An analogy is the construction of a bridge. In early times, bridges were built piece by piece, slowly but surely. This is like the development of software in a procedural way. Today, it is possible to build bridges of breathtaking beauty and span distance. This is possible because, like C++ and other OOP languages, the bridge is build of precast, cabled 'objects', each object containing the material, properties and interface needed to achieve the whole.

--random

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OOP is a lot of things, and consequently quite difficult to summarize in a single sentence.

This page contains a great overview of the basic methodology behind OOP.

Essentially, it's the abstraction of program flow to be defined in terms of functional entities which live over a usually extended period of time, each providing multiple services invokable by external sources.

More specifically, it's a methodology of software engineering wherein a program is defined as composed of objects, equating to the aforementioned functional entities. These objects are analogous to objects in the real world, the program being also similarly analogous to the real world itself.

OOP promotes a lot of sub-methodologies, key among which is the Open-Closed Principle.

Inherent in good OO design is the consequence of reusability of software modules, which means modules of related code become independent of their containing application or software project.

Such a result is, of course, not applicable singularly to OOP alone, mind you. Many programming methodologies allow for such reusability.

Few other methodologies, however, allow for high modularity of code, however. This is one of many goals of OOP -- to make code, rather than procedural (focused on functional procedures), modular (focused on functional objects).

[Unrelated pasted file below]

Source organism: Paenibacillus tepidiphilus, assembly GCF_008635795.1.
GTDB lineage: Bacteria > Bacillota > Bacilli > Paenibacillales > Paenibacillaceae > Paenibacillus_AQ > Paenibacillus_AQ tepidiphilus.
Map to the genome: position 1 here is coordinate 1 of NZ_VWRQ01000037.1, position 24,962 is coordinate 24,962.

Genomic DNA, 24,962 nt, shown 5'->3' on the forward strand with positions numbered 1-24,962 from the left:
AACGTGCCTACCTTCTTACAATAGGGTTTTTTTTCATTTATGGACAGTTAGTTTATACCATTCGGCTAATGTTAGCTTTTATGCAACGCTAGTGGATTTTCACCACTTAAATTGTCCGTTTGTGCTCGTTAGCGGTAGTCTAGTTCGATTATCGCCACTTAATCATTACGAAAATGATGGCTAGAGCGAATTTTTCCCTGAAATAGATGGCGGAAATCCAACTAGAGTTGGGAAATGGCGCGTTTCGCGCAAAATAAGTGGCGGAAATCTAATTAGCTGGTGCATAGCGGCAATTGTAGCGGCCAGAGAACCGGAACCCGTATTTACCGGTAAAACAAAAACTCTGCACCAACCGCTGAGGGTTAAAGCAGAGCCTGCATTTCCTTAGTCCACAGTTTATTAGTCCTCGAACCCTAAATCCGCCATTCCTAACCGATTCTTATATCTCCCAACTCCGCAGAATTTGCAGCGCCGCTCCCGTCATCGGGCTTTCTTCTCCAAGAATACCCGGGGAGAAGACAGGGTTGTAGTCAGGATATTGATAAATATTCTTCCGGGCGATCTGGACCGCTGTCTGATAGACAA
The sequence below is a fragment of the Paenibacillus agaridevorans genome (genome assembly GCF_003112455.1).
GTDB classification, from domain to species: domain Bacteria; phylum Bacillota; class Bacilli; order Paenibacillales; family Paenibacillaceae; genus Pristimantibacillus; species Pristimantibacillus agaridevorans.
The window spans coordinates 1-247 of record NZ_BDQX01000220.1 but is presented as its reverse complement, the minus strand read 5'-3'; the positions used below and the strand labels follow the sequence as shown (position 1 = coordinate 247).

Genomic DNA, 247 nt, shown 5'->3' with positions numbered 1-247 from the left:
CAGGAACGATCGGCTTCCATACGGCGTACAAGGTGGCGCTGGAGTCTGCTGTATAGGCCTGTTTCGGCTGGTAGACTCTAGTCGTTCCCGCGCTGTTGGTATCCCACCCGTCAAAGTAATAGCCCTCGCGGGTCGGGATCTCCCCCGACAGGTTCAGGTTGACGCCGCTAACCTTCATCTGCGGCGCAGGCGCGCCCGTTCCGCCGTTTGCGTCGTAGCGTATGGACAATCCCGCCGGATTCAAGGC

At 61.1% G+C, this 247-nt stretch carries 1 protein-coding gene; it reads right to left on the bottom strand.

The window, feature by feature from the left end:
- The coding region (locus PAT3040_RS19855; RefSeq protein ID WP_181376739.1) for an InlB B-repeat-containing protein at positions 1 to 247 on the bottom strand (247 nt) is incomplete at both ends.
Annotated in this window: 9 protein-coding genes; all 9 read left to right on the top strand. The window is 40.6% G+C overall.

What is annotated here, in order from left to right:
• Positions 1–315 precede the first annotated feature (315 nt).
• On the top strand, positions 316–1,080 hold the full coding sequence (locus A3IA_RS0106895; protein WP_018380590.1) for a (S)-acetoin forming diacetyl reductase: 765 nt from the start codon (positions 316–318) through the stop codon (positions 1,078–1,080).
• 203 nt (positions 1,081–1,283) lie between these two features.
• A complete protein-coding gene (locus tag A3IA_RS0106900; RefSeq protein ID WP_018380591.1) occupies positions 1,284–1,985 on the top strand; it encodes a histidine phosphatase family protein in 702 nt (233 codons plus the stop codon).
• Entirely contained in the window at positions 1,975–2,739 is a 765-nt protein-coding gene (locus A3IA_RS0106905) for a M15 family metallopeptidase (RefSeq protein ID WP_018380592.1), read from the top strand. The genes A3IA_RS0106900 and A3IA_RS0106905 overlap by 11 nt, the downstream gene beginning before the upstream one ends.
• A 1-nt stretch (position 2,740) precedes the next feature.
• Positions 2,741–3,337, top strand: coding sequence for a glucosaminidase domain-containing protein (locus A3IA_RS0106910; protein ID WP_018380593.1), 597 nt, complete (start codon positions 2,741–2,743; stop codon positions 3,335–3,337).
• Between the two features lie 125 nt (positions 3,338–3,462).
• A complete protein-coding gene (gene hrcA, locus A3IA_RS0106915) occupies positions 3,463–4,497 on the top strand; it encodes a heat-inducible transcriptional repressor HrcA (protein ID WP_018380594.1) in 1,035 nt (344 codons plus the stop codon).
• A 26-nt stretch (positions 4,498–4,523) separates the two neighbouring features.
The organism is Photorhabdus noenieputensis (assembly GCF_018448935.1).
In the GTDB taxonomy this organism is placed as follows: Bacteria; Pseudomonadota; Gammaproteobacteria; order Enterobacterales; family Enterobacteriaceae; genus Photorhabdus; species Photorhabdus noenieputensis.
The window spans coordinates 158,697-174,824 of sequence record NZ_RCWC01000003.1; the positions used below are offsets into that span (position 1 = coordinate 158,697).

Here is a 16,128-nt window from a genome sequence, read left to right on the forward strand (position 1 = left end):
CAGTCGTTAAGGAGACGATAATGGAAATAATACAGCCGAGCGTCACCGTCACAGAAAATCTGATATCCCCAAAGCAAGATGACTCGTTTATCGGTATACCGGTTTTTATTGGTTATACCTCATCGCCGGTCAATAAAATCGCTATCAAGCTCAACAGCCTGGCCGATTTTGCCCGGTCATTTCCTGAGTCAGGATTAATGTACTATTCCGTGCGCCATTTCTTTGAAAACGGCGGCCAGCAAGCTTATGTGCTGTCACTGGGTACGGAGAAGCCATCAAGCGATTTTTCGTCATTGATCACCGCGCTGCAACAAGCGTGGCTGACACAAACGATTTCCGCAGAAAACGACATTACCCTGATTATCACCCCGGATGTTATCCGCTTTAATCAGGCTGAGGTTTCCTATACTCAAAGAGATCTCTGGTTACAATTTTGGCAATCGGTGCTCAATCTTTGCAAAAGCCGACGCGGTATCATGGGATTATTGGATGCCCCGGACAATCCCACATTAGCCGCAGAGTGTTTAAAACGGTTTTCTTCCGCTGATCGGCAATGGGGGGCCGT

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Quote:
Original post by luasitdown
More,when extra 100 thing to do ,maybe you still only need do 20 abstract thing. And.... what is your opinion?

I'm not entirely clear on what you're asking, but it sounds like you want to know what the main points of OO are. It can be briefly summarized in three components, some of which were also explained by previous posters:

First, OO provides the tools to make useful abstractions about the real world. These are abstractions in the programmatic sense, not necessarily abstractions in the real-world, however. For instance, in the real world, an ellipse is an abstraction of a circle (all circles are ellipses). In a OO program, a Circle might be an abstraction of a Ellipse (all Ellipses are Circles, which is not true in the real world), since an Ellipse object must necessarily contain more data than a Circle.

Second, OO allows you to describe a program in terms of the entities it involves and the relationships between them. This is a key distinction from other programming paradigms, which describe a program in terms of the messages they pass, or in terms of the functions that can be operated on, and so on.

Finally, OO encourages productive programming. This is a subjective statement rather than an objective one, but I've found it to be true. It closely mirrors the way we already tell stories and describe events in the real world -- with actors and actions. Likewise, in OO we also have actors -- the objects involved in the program -- and the actions -- the things those objects do.

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Best description I know of...

OOP is building a concept drawing of a webpage using HTML.
Procedural is building a concept drawing of a webpage in MS Paint.

Its just that simple, and it explains why only about 4% of GDNeters developed their last project in C; cause no one wants to say they developed their website in MS Paint.

Me: I program in Procedural-C.
Bob: Is that like C++?
Me: ...

Me: I program in Procedural-C.
Tim: Why not C++?

Me: I program in Precedural-C.
Jill: Oh... =/

Me: I program in Procedural-C.
Tim: Yes, you already told me, BUT YOU SHOULD BE USING C++.
Me: ...

Edit: I should add before I give the wrong interpretation, that I am a strong believer that C++ is not for beginners! Learn C before C++, and learn an easier language before C (Like VB6 (And learn an easier language before VB6, like Macromedia Flash 3)) [Note the versions are there for very good reasons].